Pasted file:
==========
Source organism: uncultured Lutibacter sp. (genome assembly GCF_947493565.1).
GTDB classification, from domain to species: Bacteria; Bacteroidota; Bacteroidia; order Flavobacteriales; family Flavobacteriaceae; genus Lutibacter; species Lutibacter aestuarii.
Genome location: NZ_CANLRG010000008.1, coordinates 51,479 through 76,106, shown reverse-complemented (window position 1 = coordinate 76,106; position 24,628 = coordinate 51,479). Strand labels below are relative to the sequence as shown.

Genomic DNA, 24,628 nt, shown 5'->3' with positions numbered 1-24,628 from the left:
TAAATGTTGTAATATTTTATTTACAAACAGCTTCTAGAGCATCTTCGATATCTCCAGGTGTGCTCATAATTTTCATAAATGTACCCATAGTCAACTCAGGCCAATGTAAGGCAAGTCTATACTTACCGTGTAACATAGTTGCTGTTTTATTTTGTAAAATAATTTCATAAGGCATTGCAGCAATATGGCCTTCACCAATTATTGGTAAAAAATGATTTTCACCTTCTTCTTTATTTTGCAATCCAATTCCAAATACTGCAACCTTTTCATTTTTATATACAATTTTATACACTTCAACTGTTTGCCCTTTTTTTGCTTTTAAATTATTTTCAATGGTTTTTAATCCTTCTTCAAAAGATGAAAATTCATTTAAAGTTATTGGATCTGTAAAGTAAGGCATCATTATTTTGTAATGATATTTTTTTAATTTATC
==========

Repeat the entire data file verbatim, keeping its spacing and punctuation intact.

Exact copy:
Source organism: uncultured Lutibacter sp. (genome assembly GCF_947493565.1).
GTDB classification, from domain to species: Bacteria; Bacteroidota; Bacteroidia; order Flavobacteriales; family Flavobacteriaceae; genus Lutibacter; species Lutibacter aestuarii.
Genome location: NZ_CANLRG010000008.1, coordinates 51,479 through 76,106, shown reverse-complemented (window position 1 = coordinate 76,106; position 24,628 = coordinate 51,479). Strand labels below are relative to the sequence as shown.

Genomic DNA, 24,628 nt, shown 5'->3' with positions numbered 1-24,628 from the left:
TAAATGTTGTAATATTTTATTTACAAACAGCTTCTAGAGCATCTTCGATATCTCCAGGTGTGCTCATAATTTTCATAAATGTACCCATAGTCAACTCAGGCCAATGTAAGGCAAGTCTATACTTACCGTGTAACATAGTTGCTGTTTTATTTTGTAAAATAATTTCATAAGGCATTGCAGCAATATGGCCTTCACCAATTATTGGTAAAAAATGATTTTCACCTTCTTCTTTATTTTGCAATCCAATTCCAAATACTGCAACCTTTTCATTTTTATATACAATTTTATACACTTCAACTGTTTGCCCTTTTTTTGCTTTTAAATTATTTTCAATGGTTTTTAATCCTTCTTCAAAAGATGAAAATTCATTTAAAGTTATTGGATCTGTAAAGTAAGGCATCATTATTTTGTAATGATATTTTTTTAATTTATC